RFID Technology for Libraries
RFID (Radio Frequency Identification) is the latest technology to be used in library theft detection systems. Unlike EM (Electro-Mechanical) and RF (Radio Frequency) systems, which have been used in libraries for decades, RFID-based systems move beyond security to become tracking systems that combine security with more efficient tracking of materials throughout the library, including easier and faster charge and discharge, inventorying, and materials handling.
RFID is a combination of radio-frequency-based technology and microchip technology. The information contained on microchips in the tags affixed to library materials is read using radio frequency technology regardless of item orientation or alignment (i.e., the technology does not require line-of-sight or a fixed plane to read tags as do traditional theft detection systems) and distance from the item is not a critical factor except in the case of extra-wide exit gates. The corridors at the building exit(s) can be as wide as four feet because the tags can be read at a distance of up to two feet by each of two parallel exit sensors.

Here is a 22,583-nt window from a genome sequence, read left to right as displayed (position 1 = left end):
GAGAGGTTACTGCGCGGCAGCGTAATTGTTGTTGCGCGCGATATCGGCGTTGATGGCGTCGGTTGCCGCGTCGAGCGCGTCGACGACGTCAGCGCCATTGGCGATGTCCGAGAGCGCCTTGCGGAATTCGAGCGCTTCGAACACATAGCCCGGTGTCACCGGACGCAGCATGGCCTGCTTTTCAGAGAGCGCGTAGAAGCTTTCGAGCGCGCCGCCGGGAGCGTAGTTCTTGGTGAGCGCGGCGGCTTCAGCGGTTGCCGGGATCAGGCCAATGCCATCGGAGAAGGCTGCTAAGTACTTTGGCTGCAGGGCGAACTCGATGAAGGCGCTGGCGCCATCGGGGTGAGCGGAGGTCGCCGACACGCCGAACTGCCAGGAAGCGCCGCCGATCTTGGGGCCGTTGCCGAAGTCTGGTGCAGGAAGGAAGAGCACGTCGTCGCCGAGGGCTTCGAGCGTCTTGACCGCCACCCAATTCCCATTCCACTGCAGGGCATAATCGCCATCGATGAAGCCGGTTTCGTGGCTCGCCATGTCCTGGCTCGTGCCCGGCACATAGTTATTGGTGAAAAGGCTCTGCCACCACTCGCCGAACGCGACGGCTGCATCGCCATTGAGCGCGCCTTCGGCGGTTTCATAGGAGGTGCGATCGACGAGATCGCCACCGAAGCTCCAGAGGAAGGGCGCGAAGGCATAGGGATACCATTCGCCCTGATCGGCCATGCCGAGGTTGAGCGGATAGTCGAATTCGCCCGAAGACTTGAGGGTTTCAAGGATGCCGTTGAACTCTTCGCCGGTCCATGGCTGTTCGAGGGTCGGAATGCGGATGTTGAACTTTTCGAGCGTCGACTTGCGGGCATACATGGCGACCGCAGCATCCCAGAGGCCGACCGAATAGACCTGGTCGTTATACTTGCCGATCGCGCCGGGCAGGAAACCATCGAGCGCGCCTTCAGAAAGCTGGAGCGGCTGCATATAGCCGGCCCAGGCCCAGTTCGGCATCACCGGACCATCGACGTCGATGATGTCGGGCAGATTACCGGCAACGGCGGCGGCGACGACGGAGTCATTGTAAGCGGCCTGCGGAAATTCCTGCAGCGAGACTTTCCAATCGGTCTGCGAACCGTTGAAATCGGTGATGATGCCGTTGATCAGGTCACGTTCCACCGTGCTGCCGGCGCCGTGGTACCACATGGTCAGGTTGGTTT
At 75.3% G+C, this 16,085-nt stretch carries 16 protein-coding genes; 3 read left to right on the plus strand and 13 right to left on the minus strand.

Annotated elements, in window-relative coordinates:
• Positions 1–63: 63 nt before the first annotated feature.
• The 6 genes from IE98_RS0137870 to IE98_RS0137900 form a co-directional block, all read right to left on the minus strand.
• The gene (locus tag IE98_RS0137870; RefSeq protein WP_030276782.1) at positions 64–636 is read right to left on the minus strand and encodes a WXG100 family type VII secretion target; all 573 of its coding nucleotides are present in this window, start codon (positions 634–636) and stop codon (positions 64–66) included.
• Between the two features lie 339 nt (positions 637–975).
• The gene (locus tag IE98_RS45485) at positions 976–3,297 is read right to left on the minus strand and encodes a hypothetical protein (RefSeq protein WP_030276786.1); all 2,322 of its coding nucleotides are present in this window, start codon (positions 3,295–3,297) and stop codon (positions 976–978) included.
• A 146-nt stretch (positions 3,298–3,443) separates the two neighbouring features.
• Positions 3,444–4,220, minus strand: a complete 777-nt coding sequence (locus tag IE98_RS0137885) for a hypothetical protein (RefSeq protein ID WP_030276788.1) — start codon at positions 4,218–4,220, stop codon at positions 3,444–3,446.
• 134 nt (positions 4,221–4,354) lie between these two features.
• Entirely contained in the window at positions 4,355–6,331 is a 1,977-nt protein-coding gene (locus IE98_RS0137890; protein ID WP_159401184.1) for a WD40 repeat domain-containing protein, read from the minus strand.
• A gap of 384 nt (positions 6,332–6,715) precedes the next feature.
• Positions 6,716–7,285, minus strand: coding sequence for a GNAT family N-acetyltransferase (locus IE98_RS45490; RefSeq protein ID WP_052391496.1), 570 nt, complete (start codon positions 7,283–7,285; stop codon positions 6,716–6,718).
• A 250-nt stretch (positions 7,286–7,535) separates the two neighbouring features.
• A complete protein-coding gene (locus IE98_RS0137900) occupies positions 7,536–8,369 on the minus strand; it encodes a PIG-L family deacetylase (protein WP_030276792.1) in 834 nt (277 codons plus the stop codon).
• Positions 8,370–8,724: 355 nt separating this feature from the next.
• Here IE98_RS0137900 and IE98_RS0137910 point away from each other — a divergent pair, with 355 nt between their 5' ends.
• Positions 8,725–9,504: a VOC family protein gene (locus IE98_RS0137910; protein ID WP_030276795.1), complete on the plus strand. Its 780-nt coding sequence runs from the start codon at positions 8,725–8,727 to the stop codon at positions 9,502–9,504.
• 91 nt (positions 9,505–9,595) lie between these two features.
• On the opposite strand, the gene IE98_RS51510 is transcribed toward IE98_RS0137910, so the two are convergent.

The targets used in RFID systems can replace both EM or RF theft detection targets and barcodes.
Features & Benefits:
Reduce time spent on searching books by locating them instantly.
Detect illegal removal of books.
Better management of inventory because of less handling by staff.
Reduced stress to staff as they are free from doing repetitive and laborious tasks.
The better alternative to barcodes as RFID last longer.
Reduce staff overhead costs by minimizing human involvement.